Eroticism and lovemaking

Nowhere is it more important to consciously know and understand what gives pleasure to your partner than in the bedroom. Any lingering attitude regarding power and control can be destructive. Each of us needs to be aware of the full richness and meaning of our sexuality — and not be fixated on the sometimes limited scope of the orgasm.

Our sexuality is an integral part of our total personality and is expressed, to some extent, in all that we do — virtually from the moment of birth until our last breath.

In many┬ácultures, we often tend to equate “sexuality” with “intercourse,” which is something like saying that the Empire State Building is New York City; a prominent feature, undoubtedly, but can you imaging how it would be standing there all alone?

Our male or female essence is expressed in all of our emotional, intellectual, physical and fantasy experiences and responses and relationships — in all the ways in which we take and give comfort, pleasure, challenge, meaning, and stimulation to those of the same as well as the opposite sex.

Sexuality embraces our need for affection, closeness, touching, communication, sharing, relating–in short, our need for “being” — as well as our need for release of the neural and physiological tensions accumulated during sexual arousal.

Unsatisfactory sex is most often based on inhibition, fatigue, lack of information or poor communication — a failure to understand what is really wanted rather than an inability or unwillingness to provide it. Usually the underlying problem is that people don’t bother, or dare, to honestly assess their sexual needs and preferences. Or if they have, they lack the self-confidence to accept them as okay and confide them to their partners.

Sexual arousal is more subtle than the erotic fondling with which it is usually associated. People differ greatly in how they are initially aroused and in how their passion is later heightened. These different preferences aren’t good or bad. They just are. And it is your responsibility to learn what they are for you, and to be comfortable enough with them to be able to use them, talk about them, or share them with your partner.

The largest instrument of sex is not between the legs, it is between the ears–the head. What goes on in your head will determine your sexual responsiveness.

The largest body area for receiving sexual pleasure is the skin and the chief instruments for giving pleasure are the hands and mouth. The sensitive use of your hands, mouth, and tongue on your partner’s body can evoke a level of sensuality and eroticism that far surpass the intensity of genital sex alone. It is important to take time to find out which parts of our partner’s body are especially erotic. Many people don’t know that the fingers and toes in a warm mouth can be an intensely erotic experience! While for some, the breast area is highly sensitive to touching, kissing, or sucking, it is less so for others. (Incidentally, the nipple area is as sensitive for some men as it is for some women.)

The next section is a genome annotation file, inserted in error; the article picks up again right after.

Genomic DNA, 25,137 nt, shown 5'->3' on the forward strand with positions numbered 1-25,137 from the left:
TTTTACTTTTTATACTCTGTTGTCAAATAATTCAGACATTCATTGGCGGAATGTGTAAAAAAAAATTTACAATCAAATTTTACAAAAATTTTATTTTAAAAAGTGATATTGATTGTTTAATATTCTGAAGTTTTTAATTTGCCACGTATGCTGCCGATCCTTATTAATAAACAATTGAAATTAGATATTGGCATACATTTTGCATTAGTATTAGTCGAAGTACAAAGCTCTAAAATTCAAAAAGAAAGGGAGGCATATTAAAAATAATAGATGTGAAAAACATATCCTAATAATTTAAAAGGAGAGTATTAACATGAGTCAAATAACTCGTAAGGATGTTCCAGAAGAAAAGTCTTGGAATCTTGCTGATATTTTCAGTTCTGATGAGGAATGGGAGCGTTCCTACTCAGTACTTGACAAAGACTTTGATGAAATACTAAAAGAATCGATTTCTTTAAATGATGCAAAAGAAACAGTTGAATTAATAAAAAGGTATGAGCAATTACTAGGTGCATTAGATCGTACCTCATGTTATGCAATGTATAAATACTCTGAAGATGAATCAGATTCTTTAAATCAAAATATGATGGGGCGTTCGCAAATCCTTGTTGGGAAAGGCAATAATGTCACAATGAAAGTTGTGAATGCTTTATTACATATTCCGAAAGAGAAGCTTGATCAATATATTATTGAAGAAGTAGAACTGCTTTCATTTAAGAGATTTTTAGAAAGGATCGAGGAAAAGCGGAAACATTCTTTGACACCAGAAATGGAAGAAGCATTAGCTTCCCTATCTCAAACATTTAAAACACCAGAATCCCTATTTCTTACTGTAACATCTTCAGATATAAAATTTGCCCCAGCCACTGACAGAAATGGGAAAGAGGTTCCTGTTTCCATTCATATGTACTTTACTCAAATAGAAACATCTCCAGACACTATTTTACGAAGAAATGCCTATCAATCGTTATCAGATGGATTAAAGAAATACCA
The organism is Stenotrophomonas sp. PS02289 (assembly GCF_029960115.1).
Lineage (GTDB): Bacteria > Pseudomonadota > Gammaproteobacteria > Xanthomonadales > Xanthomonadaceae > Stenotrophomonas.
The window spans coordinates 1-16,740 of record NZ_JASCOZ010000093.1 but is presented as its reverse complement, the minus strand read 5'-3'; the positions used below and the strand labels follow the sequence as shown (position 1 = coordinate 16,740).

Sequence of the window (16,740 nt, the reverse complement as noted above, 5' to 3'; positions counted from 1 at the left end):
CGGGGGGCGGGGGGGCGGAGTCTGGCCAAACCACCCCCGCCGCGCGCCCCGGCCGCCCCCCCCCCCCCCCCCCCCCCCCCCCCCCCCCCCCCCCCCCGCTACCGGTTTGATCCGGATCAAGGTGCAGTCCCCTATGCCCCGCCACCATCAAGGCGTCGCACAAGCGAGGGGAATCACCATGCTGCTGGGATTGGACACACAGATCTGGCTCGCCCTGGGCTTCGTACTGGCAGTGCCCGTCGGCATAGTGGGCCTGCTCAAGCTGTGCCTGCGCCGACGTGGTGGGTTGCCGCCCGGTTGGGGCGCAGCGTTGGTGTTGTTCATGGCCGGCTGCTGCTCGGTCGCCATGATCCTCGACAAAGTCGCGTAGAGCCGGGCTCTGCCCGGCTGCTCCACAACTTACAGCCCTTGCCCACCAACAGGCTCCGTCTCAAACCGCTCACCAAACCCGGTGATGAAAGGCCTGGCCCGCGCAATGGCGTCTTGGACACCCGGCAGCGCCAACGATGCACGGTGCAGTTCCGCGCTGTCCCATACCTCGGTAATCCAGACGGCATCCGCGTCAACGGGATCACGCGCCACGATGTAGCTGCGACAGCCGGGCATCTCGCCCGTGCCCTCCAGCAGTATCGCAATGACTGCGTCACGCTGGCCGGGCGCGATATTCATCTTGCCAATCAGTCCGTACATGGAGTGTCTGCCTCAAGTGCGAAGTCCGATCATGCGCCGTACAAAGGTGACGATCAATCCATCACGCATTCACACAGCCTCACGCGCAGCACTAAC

The abdominal area is full of nerve endings and also responds to different kinds of touch — from the light tracing of fingernails to massage and tonguing. The insides of the elbows and the backs of the knees can be very sensitive to stroking, kissing, or licking and, for many people, sensitive caressing of the ears with the lips and tongue can be erotic enough to cause orgasm. Caressing, kissing and tonguing ears or different parts of the neck can be equally erotic. It is essential that you take the time to learn and practice ways to use your mouth, tongue, fingers, and hands to give sensual pleasure to your partner. Stopping and starting can be a very erotic technique, arousing your partner, then stopping until erotic feelings recede, then building up arousal again. This can be repeated several times and leads to a higher level of excitement. Also, stimulating several areas at once can be very exciting — i.e., kissing mouth while fondling other parts.

Different people are turned on by different things during sex. Some like to talk (“dirty” or otherwise), others prefer silently turning off their brain and allowing the creature part of themselves to take over. Some like soft music and incense; some want the lights high, low or off; some like to savor sensations quietly, others to abandon themselves totally, thrashing and screaming; some delight in the “animal” aspects of their sexual passions while others experience as almost spiritual the loss of ego boundaries during sex that can feel ecstatic, as if merging with the infinite. Almost everyone finds that sex can relieve anxiety and tension and restore a sense of peace and tranquility. Obviously none of these sexual preferences or responses is “better” or “worse” than the others. It’s just a matter of how one is “wired” — and, just as we would study the manual of a new car, so we would know how to make it run smoothly, so it is up to each of us to learn how we and our partners are wired.

Fantasy is another important source of erotic arousal. Many people believe that they are being unfaithful if they think of anything or anybody other than their partner in lovemaking. The truth is, sexual fantasies are private; unless you choose to share what is in your head, no one will ever know.

For many people the ability to fantasize what is erotic for them, which is not necessarily what they would truly want to happen, is crucial in their ability to reach climax. Many who have been unable to achieve sexual release previously have found that sexual fantasy has enabled them to be orgasmic.

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